The thing that stood out the most for the first graph is that it was the only graph that had negative values represented in a bar graph, so I was initially confused and intrigued. After looking at it for a second, I can initially tell that the graph is showing that there is a decrease in income for rural families. I like the simplicity that the graph has, though I do not quite understand what each portion fully represents. If there were anything to be changed about this graph, it would be to make it more clear what each color represents; as it is, it “states” what they are, but I do not understand it.
For the second graph, this graph was the first graph that had a region map on it, so I was curious as to what it was saying about the US. From an initial look, the graph is showing that, for the most part, there is a decline in income to farms around the country, with Midwest having the lowest income. I like how everything is color coated, as it makes it just that much easier to see what is going on in the graph, and there is nothing that I do not like about it. The graph is short and sweet. I would not change anything about this graph.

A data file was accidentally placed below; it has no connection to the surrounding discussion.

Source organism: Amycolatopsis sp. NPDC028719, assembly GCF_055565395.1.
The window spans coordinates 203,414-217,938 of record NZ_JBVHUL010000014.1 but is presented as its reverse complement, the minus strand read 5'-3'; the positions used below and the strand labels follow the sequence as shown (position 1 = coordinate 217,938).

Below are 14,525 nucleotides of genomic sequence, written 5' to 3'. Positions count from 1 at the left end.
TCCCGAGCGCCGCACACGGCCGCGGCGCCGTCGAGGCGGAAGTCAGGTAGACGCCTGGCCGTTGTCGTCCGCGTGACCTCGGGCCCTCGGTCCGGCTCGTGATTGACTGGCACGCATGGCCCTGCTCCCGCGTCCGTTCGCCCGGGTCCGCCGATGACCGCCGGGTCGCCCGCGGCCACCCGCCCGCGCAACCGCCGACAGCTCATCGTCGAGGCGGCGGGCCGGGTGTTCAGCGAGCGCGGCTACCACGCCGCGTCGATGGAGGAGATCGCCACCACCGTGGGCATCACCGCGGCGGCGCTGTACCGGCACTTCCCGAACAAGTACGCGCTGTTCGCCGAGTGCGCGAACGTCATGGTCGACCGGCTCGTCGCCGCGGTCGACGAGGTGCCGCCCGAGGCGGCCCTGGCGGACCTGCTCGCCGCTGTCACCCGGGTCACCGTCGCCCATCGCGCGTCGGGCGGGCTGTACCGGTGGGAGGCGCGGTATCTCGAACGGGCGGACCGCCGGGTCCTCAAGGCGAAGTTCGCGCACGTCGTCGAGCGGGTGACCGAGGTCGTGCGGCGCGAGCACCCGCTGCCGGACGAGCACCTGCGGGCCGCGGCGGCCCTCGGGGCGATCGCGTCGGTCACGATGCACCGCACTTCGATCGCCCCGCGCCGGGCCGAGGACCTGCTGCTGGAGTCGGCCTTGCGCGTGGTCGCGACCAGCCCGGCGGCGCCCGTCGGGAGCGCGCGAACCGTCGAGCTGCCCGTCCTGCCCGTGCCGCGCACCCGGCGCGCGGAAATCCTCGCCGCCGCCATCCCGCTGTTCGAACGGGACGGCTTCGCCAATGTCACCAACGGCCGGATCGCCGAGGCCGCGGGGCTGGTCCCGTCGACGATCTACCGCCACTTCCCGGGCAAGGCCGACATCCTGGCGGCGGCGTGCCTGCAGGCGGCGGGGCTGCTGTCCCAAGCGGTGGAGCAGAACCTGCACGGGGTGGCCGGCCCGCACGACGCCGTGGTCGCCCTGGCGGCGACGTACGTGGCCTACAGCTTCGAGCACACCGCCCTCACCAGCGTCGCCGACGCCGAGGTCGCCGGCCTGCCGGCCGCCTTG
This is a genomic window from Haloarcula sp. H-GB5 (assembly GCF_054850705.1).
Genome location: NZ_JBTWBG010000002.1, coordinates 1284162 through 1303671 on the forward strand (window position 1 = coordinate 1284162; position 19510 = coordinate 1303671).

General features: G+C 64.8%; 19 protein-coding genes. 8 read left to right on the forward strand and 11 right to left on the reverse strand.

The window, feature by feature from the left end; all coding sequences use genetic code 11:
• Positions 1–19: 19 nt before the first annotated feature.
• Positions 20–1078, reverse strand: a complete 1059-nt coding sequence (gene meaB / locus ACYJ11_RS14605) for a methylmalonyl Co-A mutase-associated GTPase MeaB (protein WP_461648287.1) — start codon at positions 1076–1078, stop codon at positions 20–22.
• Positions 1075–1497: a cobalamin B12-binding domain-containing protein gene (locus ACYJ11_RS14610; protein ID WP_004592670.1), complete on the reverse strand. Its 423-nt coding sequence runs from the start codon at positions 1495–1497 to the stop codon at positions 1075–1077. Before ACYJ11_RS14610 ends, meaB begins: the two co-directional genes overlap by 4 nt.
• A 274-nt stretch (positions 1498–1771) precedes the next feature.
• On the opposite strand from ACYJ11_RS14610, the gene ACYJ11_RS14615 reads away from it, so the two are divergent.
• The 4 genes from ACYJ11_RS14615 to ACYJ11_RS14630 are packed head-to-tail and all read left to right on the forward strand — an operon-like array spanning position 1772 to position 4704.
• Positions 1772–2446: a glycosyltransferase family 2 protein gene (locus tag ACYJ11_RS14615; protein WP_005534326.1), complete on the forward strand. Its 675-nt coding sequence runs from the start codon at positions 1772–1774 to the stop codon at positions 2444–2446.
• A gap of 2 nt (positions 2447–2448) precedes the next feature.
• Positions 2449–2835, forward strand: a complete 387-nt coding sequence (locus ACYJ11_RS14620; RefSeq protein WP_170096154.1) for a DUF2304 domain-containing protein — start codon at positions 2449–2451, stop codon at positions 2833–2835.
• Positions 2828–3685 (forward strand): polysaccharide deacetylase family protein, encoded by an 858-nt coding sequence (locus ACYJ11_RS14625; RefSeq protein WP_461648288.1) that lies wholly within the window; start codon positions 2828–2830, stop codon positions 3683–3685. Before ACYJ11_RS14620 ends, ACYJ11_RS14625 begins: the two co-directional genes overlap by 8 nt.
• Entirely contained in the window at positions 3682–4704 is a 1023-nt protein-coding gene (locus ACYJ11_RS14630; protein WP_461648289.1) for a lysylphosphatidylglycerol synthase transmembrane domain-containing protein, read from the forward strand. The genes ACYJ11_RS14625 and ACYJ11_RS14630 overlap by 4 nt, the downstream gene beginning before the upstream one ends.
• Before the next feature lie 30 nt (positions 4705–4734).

My graph just shows the trend in how much caffeine is in the coffee we drink, and I used this data as it was the quickest I could get to as I accidentally slept and was thusly on a tight schedule to finish this assignment. I am mapping different brands of coffee against each other to see which brands or types are the worst for you, and as it turns out, the “Dunkin’ Donuts Coffee with Turbo Shot” is the worst, raking up about 440 mg of caffeine per drink. I chose a bar graph for this graph as a bar graph is the universal go-to when it comes to graphs; most things fit in bar graphs fairly well.